Gofal policy reports
Work in Progress
Work in Progress: Improving employment outcomes for people with depression has been co-authored by four mental health charities from across the UK:
- Depression Alliance in England
- Gofal in Wales
- Action on Depression in Scotland
- Aware in Northern Ireland
It takes a UK-wide, whole system view of depression and employment, with the aims of raising awareness of the challenges to employment faced by people with depression and driving policy initiatives that support improved employment outcomes across the UK. It gives an overview of the policy context in each of the four nations, highlights examples of good practice and makes a series of recommendations to employers and the UK, Welsh, Scottish and Northern Ireland Governments.
It was launched in each of the four nations, with the Wales reception being held at the National Assmbly for Wales. Speakers included Ewan Hilton (Gofal Chief Executive), Vaughan Gething AM (Cabinet Secretary for Health, Wellbeing and Sport), Lisa Welch (spekaing about her lived experince of depression and journey into work) and Hannah Blythyn AM (event sponsor).
Download the report here.
This is our fourth report which examines the impact of Part One of the Mental Health (Wales) Measure on people’s experiences of primary mental health support services in Wales.
Three years ago we published our first report about people’s experiences of primary mental health services in Wales. Based on a survey conducted during the autumn of 2012, it provided us with valuable baseline data before the Mental Health (Wales) Measure 2010 came into force.
Since then we have conducted three more annual surveys, asking people to share their views and experiences of the understanding and empathy demonstrated by primary care professionals; the range of treatment and support options offered to them; waiting times; and the impact that services have had on their mental health and wellbeing. Over 3,600 people have taken part in our four surveys – including 800+ respondents this year.
Torfaen Supporting People Team commissioned Gofal to research the issues facing people with a dual diagnosis of mental health and alcohol issues and the barriers they face when trying to access services in the Torfaen area. Thinking Differently, Bridging the gap between alcohol and mental health practice and services includes a number of recommendations to improve the delivery of services to people with alcohol and mental health problems. Some of these will be more easily achievable, while others could be seen as aspirational. While the report and recommendations were produced for the Torfaen area we hope that many of the issues raised are relevant to people and services across Wales and beyond.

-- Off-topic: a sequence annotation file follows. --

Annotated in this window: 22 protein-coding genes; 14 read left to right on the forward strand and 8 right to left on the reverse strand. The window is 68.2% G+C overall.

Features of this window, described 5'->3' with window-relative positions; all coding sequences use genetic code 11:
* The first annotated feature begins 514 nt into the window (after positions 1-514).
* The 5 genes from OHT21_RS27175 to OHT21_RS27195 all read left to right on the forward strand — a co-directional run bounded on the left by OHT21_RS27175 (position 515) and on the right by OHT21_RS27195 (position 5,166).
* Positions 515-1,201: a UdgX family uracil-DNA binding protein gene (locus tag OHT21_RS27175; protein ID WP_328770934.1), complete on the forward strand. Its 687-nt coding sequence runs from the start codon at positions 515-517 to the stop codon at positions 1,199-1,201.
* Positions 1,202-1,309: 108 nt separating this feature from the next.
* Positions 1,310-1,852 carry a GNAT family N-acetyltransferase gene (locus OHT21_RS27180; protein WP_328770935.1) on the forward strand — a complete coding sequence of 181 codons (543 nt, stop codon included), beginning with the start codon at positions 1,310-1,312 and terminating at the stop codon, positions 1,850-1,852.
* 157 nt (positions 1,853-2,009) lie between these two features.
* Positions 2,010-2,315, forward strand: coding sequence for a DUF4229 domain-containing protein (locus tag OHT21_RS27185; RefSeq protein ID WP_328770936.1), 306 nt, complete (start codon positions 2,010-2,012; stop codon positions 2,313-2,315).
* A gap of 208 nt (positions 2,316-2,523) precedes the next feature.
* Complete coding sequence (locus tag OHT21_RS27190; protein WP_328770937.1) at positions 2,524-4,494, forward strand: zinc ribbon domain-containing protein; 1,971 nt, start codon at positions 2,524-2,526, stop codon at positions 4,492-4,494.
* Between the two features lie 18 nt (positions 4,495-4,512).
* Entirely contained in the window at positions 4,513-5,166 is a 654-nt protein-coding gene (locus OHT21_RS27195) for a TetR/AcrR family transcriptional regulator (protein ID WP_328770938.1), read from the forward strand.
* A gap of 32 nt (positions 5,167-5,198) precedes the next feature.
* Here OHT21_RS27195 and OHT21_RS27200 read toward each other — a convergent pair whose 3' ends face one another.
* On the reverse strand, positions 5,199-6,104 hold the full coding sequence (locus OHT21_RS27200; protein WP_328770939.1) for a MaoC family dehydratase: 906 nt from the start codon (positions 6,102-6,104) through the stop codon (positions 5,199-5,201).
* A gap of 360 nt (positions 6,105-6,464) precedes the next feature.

Download the report here.
This is the third of three annual reports, which examine the impact of Part One of the Mental Health (Wales) Measure on people’s experiences of primary mental health support services in Wales.
The report compares the results of three surveys, which focused on some of the issues commonly raised by the people we support, as well as the areas that the Measure is supposed to address. As a result, we asked people about their experiences of staff attitudes, access to advice, treatment and support, and the overall impact of primary mental health support services on their mental health and wellbeing. Over eight hundred people who accessed primary mental health services responded to our survey and a number of people provided case studies in order to illustrate their experiences in more detail.
This is the second of three annual reports, which examine the impact of Part One of the Mental Health (Wales) Measure on people’s experiences of primary mental health support services. The report compares the results of two surveys - one undertaken before the Measure was implemented and another conducted a year after implementation. The main aim of these surveys is to evaluate progress through the lens of the patient, as well as to inform and support future improvements to primary mental health support services.